The only two names that Chumley recognized from the list of players in the New Brunswick Hall of Fame were Rheal Cormier and the well-traveled Matt Stairs. Turns out Cormier is the first pitcher from New Brunswick to ever record a win in the Major Leagues. He was inducted into the N.B. Hall in 1991.


Matt Stairs, “Professional Hitter,” was born in St. John, New Brunswick, on February 27, 1968, and went to high school in Fredericton, New Brunswick, the capital city and the home of the New Brunswick Hall of Fame. His Major League debut was on May 29, 1992, and his last game was July 22, 2011. It’s not clear when Stairs was inducted into the New Brunswick Baseball Hall of Fame, but he was eligible for the Major League Baseball Hall of Fame in Cooperstown this year, but sadly, garnered not a single vote from the Baseball Writers Association.

Nevertheless, in Canada, Stairs is recognized as one of their greatest baseball players of all time, and in fact, he currently holds the Major League record for most pinch-hit home runs with 23. In second place is Cliff Johnson with 20 pinch-hit home runs. Mr. Stairs is also well-known for being well-traveled, having played for 12 different Major League teams in his professional career, including the Montreal Expos, with whom he broke into the Majors in 1992, and the Toronto Blue Jays, where he hung his hat in 2007 and 2008. Here is the link to a fantastic article by Michael Clair entitled “The Hall of Fame Case: Matt Stairs.” Do yourself a favor and read it.

Other members of the New Brunswick Hall of Fame include the following individuals, with a decidedly Franco influence:

Waldo Henderson (1989)

Clement Aloysius O'Conner ‘Oakie’ (1991)

Eugene ‘Foggie’ Boudreau (1993)

Rene LeBlanc (1993)

Francois Joseph Dunn (1993)

Father George Parent (1994)

Arthur Edward ‘Bush’ Nickerson (1996)

Wayne ‘Hike’ MacPherson (1997)

Philip AJ Bourgeois (1998)

Jean Guy Robichaud (1999)

Clarence Girouard (2003)

Jason Dickson (2016) [F4]

After considering the New Brunswick baseball stars, Chumley decided to look to see if any players born on Prince Edward Island had made it to the Majors. He learned that there were three, if Wikipedia can be believed.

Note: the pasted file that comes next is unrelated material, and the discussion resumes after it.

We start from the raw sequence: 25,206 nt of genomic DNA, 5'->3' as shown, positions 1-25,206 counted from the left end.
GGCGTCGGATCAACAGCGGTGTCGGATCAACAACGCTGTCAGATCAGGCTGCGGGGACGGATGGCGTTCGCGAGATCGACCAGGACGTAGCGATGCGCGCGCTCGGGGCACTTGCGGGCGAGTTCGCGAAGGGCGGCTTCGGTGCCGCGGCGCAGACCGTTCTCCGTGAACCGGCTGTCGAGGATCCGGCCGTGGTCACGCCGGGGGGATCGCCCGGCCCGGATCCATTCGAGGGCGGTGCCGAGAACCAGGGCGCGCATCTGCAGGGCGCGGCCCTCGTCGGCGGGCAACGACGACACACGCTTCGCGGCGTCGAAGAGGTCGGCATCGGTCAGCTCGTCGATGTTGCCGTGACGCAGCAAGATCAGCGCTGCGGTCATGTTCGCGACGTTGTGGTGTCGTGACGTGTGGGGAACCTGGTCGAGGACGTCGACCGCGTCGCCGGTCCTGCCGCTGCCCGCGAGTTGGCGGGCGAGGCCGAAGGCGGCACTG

The first was James Vernon Handrahan, who was born November 27, 1936, and died last November, who was a Canadian pitcher who played his entire career for the Kansas City Athletics. He played in a total of 34 games for the A’s in 1964 and 1966. The other two P.E.I. players were 19th century baseballers George Wood and Henry Oxley.


As Chumley’s Canadian adventure continued on to Quebec City [F5], Chumley was delighted to learn that the finals (their World Series) of the CanAm Baseball League were being held at that very time in Quebec City, at a stadium (Stade Canac) located less than a mile away from his hotel. Although the travel schedule did not allow Chumley to actually attend a game, he sauntered over for a look at this French ballpark built in 1938, and was pleased to find that the ballpark was open and available for viewing. While he was there, a couple of youth teams were on the field going through a practice, and it was fascinating to watch and listen to a bunch of French-speaking youngsters toss around the horsehide and practice this great American game.

Stade Canac





Even though Chumley doesn’t read French, he could see from the front of the French newspaper that the Quebec City Capitales were hosting the Rockland (N.Y.) Boulders in the championship series at Stade Canac. As he later learned through follow-up research, the Capitales stormed off to a 5-0 lead in the deciding game and went on to defeat Rockland by the score of 9-3 to win the 2017 Can-Am League Championship. Quebec was led by the left fielder, James McOwen, who went 3-for-4 with a home run, while the sensationally-named DH Balbino Fuenmayor added a pair of Yard balls and knocked in three runs.